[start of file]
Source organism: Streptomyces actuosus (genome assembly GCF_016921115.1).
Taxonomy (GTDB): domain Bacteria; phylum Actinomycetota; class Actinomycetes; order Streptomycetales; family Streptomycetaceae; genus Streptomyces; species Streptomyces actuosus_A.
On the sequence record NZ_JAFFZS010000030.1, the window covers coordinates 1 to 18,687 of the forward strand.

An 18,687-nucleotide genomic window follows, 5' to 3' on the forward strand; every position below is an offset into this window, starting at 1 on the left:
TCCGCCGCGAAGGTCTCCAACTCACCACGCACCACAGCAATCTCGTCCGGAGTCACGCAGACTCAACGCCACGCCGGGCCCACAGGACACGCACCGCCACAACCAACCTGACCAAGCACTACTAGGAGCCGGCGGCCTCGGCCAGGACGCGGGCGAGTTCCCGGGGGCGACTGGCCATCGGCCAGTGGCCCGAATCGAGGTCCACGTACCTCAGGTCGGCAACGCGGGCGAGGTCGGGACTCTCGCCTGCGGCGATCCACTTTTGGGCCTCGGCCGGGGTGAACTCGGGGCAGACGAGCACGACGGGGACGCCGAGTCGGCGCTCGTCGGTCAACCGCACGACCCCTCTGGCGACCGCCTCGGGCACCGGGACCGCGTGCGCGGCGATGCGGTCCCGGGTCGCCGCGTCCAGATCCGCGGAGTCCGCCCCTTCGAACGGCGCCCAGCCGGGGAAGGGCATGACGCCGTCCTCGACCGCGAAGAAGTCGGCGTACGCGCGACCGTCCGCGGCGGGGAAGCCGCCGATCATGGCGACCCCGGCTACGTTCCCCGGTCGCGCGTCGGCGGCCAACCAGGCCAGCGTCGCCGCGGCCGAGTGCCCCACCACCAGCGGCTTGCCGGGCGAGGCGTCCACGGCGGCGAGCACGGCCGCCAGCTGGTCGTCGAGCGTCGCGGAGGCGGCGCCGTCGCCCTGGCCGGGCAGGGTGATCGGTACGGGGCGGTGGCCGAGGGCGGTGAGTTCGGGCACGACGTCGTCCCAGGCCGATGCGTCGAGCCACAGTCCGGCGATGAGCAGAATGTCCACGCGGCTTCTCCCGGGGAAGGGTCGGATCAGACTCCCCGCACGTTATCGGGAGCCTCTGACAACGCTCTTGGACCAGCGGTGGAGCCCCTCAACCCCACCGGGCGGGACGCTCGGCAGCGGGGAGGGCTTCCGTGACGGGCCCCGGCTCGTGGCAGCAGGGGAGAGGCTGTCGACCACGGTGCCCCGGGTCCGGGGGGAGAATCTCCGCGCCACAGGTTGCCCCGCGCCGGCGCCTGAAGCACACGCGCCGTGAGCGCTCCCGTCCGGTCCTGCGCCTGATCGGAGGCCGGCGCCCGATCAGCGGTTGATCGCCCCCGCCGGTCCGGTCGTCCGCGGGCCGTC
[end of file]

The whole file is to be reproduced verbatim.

Source organism: Streptomyces actuosus (genome assembly GCF_016921115.1).
Taxonomy (GTDB): domain Bacteria; phylum Actinomycetota; class Actinomycetes; order Streptomycetales; family Streptomycetaceae; genus Streptomyces; species Streptomyces actuosus_A.
On the sequence record NZ_JAFFZS010000030.1, the window covers coordinates 1 to 18,687 of the forward strand.

An 18,687-nucleotide genomic window follows, 5' to 3' on the forward strand; every position below is an offset into this window, starting at 1 on the left:
TCCGCCGCGAAGGTCTCCAACTCACCACGCACCACAGCAATCTCGTCCGGAGTCACGCAGACTCAACGCCACGCCGGGCCCACAGGACACGCACCGCCACAACCAACCTGACCAAGCACTACTAGGAGCCGGCGGCCTCGGCCAGGACGCGGGCGAGTTCCCGGGGGCGACTGGCCATCGGCCAGTGGCCCGAATCGAGGTCCACGTACCTCAGGTCGGCAACGCGGGCGAGGTCGGGACTCTCGCCTGCGGCGATCCACTTTTGGGCCTCGGCCGGGGTGAACTCGGGGCAGACGAGCACGACGGGGACGCCGAGTCGGCGCTCGTCGGTCAACCGCACGACCCCTCTGGCGACCGCCTCGGGCACCGGGACCGCGTGCGCGGCGATGCGGTCCCGGGTCGCCGCGTCCAGATCCGCGGAGTCCGCCCCTTCGAACGGCGCCCAGCCGGGGAAGGGCATGACGCCGTCCTCGACCGCGAAGAAGTCGGCGTACGCGCGACCGTCCGCGGCGGGGAAGCCGCCGATCATGGCGACCCCGGCTACGTTCCCCGGTCGCGCGTCGGCGGCCAACCAGGCCAGCGTCGCCGCGGCCGAGTGCCCCACCACCAGCGGCTTGCCGGGCGAGGCGTCCACGGCGGCGAGCACGGCCGCCAGCTGGTCGTCGAGCGTCGCGGAGGCGGCGCCGTCGCCCTGGCCGGGCAGGGTGATCGGTACGGGGCGGTGGCCGAGGGCGGTGAGTTCGGGCACGACGTCGTCCCAGGCCGATGCGTCGAGCCACAGTCCGGCGATGAGCAGAATGTCCACGCGGCTTCTCCCGGGGAAGGGTCGGATCAGACTCCCCGCACGTTATCGGGAGCCTCTGACAACGCTCTTGGACCAGCGGTGGAGCCCCTCAACCCCACCGGGCGGGACGCTCGGCAGCGGGGAGGGCTTCCGTGACGGGCCCCGGCTCGTGGCAGCAGGGGAGAGGCTGTCGACCACGGTGCCCCGGGTCCGGGGGGAGAATCTCCGCGCCACAGGTTGCCCCGCGCCGGCGCCTGAAGCACACGCGCCGTGAGCGCTCCCGTCCGGTCCTGCGCCTGATCGGAGGCCGGCGCCCGATCAGCGGTTGATCGCCCCCGCCGGTCCGGTCGTCCGCGGGCCGTC